• Post traumatic stress disorder:  People who are diagnosed with PTSD seem to partake in high-risk sexual behaviors.  One study showed that 59% of the women who were HIV positive had full PTSD due to traumas, such as rape, assault, or witnessing a murder. Non-violent traumas including serious accidents, loss or children, or homelessness.  Still yet, these women were not being treated for PTSD.  A national study performed on veterans found that substance abusers who had PTSD were more than 12 times as likely to be HIV infected than those veterans who were not suffering from PTSD or substance abuse.
  • Depression and anxiety: Those suffering from depression and anxiety are more likely to take part in high- risk sexual activities, such as substance abuse, including injection drug use, prostitution and choosing a high-risk partner.  A study following city youths for over a several year time period found that the change in risk behaviors wasn’t associated with access to information, counseling or knowing someone had AIDS.

What can be done?

As you can clearly see, mental health conditions by far increase risky sexual behaviors.  In order to address mental health issues, it is important that a person visit an individual therapist or counselor, as well as a physician to be put on appropriate medication(s). It’s also important for such people to have access to structural and community level programs that address mental health needs and HIV.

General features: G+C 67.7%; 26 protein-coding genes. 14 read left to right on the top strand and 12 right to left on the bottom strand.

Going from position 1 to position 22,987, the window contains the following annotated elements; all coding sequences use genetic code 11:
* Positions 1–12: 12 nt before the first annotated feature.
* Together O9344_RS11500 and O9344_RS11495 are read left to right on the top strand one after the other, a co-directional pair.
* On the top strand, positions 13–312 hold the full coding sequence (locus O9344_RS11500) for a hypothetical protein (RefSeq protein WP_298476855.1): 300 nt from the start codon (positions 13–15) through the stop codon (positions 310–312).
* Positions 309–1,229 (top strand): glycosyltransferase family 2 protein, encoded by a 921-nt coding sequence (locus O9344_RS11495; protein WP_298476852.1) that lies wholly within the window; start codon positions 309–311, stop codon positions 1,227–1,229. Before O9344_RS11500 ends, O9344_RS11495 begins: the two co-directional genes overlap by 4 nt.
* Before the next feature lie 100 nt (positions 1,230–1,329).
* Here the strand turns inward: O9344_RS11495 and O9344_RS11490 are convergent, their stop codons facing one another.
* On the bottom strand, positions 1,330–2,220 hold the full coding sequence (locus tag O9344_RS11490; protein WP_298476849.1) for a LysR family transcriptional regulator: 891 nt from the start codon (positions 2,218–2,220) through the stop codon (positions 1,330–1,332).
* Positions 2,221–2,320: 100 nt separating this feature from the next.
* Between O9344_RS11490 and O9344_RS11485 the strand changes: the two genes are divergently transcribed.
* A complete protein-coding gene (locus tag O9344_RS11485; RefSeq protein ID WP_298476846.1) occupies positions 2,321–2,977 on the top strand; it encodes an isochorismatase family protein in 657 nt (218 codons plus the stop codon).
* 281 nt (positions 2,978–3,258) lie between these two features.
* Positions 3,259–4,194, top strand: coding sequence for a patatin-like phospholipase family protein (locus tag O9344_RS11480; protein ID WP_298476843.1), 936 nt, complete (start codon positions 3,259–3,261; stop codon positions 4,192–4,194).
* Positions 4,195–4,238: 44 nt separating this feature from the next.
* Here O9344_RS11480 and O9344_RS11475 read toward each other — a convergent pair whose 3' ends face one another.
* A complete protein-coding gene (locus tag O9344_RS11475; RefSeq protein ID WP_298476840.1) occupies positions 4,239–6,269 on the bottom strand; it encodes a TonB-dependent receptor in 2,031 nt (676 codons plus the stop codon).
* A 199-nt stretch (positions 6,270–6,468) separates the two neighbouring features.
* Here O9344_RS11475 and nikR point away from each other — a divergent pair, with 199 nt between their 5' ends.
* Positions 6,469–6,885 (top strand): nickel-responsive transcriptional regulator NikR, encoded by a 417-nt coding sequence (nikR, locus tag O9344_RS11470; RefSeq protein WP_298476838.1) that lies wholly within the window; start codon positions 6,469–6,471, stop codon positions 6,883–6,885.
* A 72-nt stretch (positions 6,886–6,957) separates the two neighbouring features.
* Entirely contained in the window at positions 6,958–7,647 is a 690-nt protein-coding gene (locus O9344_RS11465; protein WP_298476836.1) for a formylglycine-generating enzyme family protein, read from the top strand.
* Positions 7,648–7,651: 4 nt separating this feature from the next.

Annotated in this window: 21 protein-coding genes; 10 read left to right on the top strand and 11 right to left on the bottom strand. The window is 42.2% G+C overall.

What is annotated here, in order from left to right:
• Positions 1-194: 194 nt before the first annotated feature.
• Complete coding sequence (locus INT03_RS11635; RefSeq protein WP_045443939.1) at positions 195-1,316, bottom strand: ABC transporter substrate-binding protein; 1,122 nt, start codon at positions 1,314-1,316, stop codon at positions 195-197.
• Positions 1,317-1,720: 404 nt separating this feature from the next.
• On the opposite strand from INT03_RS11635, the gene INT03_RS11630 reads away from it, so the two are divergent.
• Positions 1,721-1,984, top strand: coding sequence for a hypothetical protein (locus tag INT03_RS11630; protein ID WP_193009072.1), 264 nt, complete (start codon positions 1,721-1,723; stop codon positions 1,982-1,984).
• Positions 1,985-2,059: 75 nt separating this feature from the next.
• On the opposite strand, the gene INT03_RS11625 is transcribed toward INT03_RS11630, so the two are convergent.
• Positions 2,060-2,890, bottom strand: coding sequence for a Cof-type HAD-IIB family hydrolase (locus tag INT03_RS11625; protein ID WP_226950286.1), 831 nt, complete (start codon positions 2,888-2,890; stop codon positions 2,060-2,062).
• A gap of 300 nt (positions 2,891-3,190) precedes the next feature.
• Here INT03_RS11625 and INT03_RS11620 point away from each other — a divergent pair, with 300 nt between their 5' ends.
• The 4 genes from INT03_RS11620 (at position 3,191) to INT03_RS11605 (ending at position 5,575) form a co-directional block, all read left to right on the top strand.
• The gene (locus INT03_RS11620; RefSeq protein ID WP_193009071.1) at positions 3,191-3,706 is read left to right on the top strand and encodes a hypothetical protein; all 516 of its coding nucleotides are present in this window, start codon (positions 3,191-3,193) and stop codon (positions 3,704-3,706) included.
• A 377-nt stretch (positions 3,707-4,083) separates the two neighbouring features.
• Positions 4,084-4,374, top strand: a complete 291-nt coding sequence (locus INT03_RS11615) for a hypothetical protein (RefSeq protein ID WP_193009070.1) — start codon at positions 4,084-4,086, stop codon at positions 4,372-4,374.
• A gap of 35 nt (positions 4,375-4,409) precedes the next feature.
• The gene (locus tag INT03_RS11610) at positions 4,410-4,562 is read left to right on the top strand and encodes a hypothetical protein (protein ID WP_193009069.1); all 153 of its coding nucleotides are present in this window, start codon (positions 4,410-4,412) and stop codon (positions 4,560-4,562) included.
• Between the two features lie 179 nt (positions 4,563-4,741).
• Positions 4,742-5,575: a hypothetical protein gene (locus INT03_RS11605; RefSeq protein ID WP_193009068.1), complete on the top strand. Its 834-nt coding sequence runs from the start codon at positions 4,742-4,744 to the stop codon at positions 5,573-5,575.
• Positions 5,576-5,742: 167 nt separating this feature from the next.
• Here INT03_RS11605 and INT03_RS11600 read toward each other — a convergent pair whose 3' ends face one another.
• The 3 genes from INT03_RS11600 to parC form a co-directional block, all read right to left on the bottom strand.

Individuals with HIV Age 14 Years Faster, According to Study

A diagnosis of HIV is no longer the death sentence it used to be; we’ve come a long way. However, there is a new study that was published in PLOS One that shows that although HIV positive individuals are typically living longer, they may be aging more quickly than expected. The study shows that those with HIV are at a greater risk of age-related diseases including kidney disease, frailty, osteoporosis, neurocognitive disease and some cancers.

Researchers are not pointing to the medications used to treat HIV as being the reason for faster aging; they think it’s HIV itself and that it speeds the process by 14 years.  Scientists from the Multi-Center AIDS Cohort Study and the UCLA AIDS Institute and Center for AIDS Research looked at whether HIV induced epigenetic changes that are age-related, meaning those changes to the DNA that do not change the genetic code, lead to changes in expression of genes. These types of transitions are triggered by the aging process itself or environmental factors.

Individuals with HIV Age 14 Years Faster, According to Study